Many of us while using our laptops are actually confused about the remaining charge shows by our laptop battery meter, which is available in the notification area of taskbar. It shows battery power for 3 hrs remaining, but drains within 2 hrs. of use.
The accuracy of what the battery meter reports and what percentage of a full charge remains and how long you can use your laptop before you must plug it in, depends on several factors.
Most of these factors are categorized into the following two categories:
How and what are you using on your laptop: Many activities drain the battery faster than others. For example, watching a DVD consumes more power than reading and writing e mail. Alternating between activities that have significantly different power requirements changes the rate at which your laptop uses battery power.
The brightness level of your LCD screen, number of external devices attached such as flash drives, mouse, external hard drives, data cards etc. and using Wi-Fi drain battery faster. So, this can vary the estimate of how much battery charge remains.
Power plans also matters a lot in calculating remaining charge in the battery. Check both the screenshots below:
In one screenshot my power plan is set on High Performance so the battery meter indicated the time remaining 3hrs 24mins at 97% charge remaining.
But as soon as I changed my power plan to Balanced, the battery meter indicated the time remaining 3hrs 38mins at 96% charge remaining. so, your using style matters a lot to a battery meter to calculate the accurate charge remaining.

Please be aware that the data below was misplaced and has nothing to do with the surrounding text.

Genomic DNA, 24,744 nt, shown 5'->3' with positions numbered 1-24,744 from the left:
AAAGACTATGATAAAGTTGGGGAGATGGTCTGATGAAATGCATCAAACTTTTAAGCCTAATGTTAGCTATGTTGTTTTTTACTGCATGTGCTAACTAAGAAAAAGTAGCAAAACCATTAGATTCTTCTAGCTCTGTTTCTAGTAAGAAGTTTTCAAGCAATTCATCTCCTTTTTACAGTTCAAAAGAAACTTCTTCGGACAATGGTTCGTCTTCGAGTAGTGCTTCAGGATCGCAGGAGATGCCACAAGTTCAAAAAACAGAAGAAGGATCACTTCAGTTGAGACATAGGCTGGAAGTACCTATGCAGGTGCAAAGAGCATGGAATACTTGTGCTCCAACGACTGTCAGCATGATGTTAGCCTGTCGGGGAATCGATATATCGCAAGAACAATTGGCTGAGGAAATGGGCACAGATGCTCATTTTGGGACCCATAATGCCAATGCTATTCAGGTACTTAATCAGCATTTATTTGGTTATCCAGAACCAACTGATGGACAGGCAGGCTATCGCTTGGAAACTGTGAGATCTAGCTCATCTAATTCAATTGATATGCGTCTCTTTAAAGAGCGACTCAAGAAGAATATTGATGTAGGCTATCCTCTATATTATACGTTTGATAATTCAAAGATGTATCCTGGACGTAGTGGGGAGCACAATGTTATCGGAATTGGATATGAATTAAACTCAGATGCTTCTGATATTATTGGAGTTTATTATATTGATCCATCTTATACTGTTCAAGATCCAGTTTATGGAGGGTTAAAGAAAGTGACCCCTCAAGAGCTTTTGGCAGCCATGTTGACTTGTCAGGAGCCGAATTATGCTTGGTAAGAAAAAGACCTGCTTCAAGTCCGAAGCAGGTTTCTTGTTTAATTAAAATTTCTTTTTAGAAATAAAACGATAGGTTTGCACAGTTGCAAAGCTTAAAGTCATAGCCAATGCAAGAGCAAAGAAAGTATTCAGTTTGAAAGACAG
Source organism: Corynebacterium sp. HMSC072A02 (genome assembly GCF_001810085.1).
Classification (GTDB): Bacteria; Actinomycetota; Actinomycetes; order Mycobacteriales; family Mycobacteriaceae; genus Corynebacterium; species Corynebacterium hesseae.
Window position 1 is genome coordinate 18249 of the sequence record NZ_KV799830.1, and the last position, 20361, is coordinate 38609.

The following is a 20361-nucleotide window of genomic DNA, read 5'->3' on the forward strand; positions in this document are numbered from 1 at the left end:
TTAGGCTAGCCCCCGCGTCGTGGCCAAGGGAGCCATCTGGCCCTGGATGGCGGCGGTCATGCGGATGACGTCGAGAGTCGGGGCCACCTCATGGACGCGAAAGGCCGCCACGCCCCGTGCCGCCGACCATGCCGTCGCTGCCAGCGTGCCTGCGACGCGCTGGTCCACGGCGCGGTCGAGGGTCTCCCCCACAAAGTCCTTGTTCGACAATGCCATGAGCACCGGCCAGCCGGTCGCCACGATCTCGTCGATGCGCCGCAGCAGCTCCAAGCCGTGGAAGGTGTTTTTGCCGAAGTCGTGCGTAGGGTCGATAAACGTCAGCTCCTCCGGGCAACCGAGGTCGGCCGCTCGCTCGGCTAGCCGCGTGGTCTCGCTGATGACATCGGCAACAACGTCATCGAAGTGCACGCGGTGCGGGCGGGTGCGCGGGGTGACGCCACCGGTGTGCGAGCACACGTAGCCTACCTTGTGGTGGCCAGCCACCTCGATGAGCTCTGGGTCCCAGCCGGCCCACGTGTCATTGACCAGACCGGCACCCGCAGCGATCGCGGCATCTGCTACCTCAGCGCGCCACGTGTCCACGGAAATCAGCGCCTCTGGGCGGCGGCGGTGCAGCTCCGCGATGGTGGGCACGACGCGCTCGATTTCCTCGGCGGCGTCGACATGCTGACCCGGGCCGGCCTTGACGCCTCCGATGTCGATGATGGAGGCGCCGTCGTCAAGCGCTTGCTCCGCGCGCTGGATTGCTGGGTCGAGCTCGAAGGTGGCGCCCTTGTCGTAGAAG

Battery hardware and sensor circuitry: Newer, “smart” batteries are equipped with circuitry that calculates the measurements of charge remaining and reports the information to the battery meter. Older batteries use less sophisticated circuitry and might be less accurate. New batteries also have an small light indicator on it which can show the remaining charge of battery even if laptop is closed.
Important consideration: Most laptops use lithium-ion (Li-ion) batteries. Like most batteries, lithium-ion batteries gradually lose their capacity to store energy as they age, whether or not you charge them. Over time, this change in storage capacity significantly affects the accuracy of the battery meter. If you frequently drain a lithium-ion battery, and then recharge it, it can quickly lose its ability to hold a charge, which affects the accuracy of the battery meter.
The practice of completely draining the battery, and then fully charging it, is advice that applied to nickel cadmium (NiCd) batteries and, to a lesser extent, nickel metal hydride (NiMH) batteries. Lithium-ion batteries last longer if you charge them often, a little at a time, to maintain a minimum charge of about 40 percent capacity.
If your laptop battery can no longer hold a charge, you’ll starting getting a message by battery meter to consider replacing the battery.
Always purchase a new battery from your PC manufacture’s website or retail chain stores or service center recommended by them. Using a duplicate or low quality battery may cause damage to your system and health.